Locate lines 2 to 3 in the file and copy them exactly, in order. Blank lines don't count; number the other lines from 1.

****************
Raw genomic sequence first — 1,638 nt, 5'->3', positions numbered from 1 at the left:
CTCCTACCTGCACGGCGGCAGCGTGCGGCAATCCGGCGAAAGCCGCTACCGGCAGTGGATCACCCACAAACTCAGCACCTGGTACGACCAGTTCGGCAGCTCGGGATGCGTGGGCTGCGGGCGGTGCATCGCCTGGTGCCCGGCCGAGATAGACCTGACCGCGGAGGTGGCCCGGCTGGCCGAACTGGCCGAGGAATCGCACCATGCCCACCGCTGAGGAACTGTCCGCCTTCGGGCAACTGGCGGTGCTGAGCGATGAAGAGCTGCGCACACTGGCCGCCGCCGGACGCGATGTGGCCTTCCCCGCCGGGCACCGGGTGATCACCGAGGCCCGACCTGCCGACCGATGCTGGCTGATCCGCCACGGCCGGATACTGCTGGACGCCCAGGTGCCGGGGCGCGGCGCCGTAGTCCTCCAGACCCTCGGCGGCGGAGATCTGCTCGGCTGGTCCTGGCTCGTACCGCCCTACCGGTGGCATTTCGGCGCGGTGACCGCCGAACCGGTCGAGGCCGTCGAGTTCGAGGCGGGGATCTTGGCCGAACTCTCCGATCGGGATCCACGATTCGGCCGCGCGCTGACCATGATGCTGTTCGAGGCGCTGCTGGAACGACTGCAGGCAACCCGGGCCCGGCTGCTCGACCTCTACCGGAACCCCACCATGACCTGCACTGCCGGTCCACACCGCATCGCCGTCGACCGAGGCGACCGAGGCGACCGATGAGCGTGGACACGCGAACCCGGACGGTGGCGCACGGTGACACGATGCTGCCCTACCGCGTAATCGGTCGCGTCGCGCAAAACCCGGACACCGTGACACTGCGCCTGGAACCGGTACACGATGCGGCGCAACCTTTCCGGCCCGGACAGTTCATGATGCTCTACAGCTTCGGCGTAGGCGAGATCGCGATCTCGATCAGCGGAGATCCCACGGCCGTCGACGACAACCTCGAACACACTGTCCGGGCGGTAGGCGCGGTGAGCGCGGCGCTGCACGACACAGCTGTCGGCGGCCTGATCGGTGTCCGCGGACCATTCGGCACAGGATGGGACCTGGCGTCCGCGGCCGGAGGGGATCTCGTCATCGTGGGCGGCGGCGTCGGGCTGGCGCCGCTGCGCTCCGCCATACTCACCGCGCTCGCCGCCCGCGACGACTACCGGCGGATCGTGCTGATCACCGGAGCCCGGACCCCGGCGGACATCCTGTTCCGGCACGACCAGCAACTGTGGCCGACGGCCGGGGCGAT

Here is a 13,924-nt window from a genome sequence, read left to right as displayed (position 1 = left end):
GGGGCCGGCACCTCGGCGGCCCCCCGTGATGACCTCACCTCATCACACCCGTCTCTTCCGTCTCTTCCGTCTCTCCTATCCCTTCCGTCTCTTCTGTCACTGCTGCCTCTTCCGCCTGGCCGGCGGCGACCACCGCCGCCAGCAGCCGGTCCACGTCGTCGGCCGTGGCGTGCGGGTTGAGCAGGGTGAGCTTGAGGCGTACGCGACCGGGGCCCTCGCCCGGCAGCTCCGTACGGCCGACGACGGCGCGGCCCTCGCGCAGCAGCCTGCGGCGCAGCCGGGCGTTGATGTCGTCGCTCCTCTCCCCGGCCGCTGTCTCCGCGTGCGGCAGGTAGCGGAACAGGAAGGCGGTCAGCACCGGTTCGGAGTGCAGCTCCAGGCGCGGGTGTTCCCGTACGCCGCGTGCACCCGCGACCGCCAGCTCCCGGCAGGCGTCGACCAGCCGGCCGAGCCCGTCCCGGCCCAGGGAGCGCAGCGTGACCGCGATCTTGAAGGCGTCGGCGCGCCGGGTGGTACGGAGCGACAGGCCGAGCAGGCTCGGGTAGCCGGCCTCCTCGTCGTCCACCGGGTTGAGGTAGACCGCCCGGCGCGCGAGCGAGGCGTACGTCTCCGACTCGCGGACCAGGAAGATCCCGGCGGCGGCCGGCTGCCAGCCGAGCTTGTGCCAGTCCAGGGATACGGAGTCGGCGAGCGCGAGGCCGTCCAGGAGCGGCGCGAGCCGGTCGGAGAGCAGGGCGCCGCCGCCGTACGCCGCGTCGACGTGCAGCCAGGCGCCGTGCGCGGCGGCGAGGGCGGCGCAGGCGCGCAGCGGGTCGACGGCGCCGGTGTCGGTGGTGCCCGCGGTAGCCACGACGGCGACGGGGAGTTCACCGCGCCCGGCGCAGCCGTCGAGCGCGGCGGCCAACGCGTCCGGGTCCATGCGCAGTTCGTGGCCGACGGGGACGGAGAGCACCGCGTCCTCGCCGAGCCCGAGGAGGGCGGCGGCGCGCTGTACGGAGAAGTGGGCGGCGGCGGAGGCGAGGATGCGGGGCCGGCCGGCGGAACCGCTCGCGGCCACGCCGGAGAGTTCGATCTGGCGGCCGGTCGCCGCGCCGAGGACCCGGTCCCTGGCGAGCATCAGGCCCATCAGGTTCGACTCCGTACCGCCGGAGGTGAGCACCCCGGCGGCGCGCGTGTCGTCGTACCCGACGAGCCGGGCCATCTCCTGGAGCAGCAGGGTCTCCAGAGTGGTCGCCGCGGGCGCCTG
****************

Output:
CTCCTACCTGCACGGCGGCAGCGTGCGGCAATCCGGCGAAAGCCGCTACCGGCAGTGGATCACCCACAAACTCAGCACCTGGTACGACCAGTTCGGCAGCTCGGGATGCGTGGGCTGCGGGCGGTGCATCGCCTGGTGCCCGGCCGAGATAGACCTGACCGCGGAGGTGGCCCGGCTGGCCGAACTGGCCGAGGAATCGCACCATGCCCACCGCTGAGGAACTGTCCGCCTTCGGGCAACTGGCGGTGCTGAGCGATGAAGAGCTGCGCACACTGGCCGCCGCCGGACGCGATGTGGCCTTCCCCGCCGGGCACCGGGTGATCACCGAGGCCCGACCTGCCGACCGATGCTGGCTGATCCGCCACGGCCGGATACTGCTGGACGCCCAGGTGCCGGGGCGCGGCGCCGTAGTCCTCCAGACCCTCGGCGGCGGAGATCTGCTCGGCTGGTCCTGGCTCGTACCGCCCTACCGGTGGCATTTCGGCGCGGTGACCGCCGAACCGGTCGAGGCCGTCGAGTTCGAGGCGGGGATCTTGGCCGAACTCTCCGATCGGGATCCACGATTCGGCCGCGCGCTGACCATGATGCTGTTCGAGGCGCTGCTGGAACGACTGCAGGCAACCCGGGCCCGGCTGCTCGACCTCTACCGGAACCCCACCATGACCTGCACTGCCGGTCCACACCGCATCGCCGTCGACCGAGGCGACCGAGGCGACCGATGAGCGTGGACACGCGAACCCGGACGGTGGCGCACGGTGACACGATGCTGCCCTACCGCGTAATCGGTCGCGTCGCGCAAAACCCGGACACCGTGACACTGCGCCTGGAACCGGTACACGATGCGGCGCAACCTTTCCGGCCCGGACAGTTCATGATGCTCTACAGCTTCGGCGTAGGCGAGATCGCGATCTCGATCAGCGGAGATCCCACGGCCGTCGACGACAACCTCGAACACACTGTCCGGGCGGTAGGCGCGGTGAGCGCGGCGCTGCACGACACAGCTGTCGGCGGCCTGATCGGTGTCCGCGGACCATTCGGCACAGGATGGGACCTGGCGTCCGCGGCCGGAGGGGATCTCGTCATCGTGGGCGGCGGCGTCGGGCTGGCGCCGCTGCGCTCCGCCATACTCACCGCGCTCGCCGCCCGCGACGACTACCGGCGGATCGTGCTGATCACCGGAGCCCGGACCCCGGCGGACATCCTGTTCCGGCACGACCAGCAACTGTGGCCGACGGCCGGGGCGAT

Here is a 13,924-nt window from a genome sequence, read left to right as displayed (position 1 = left end):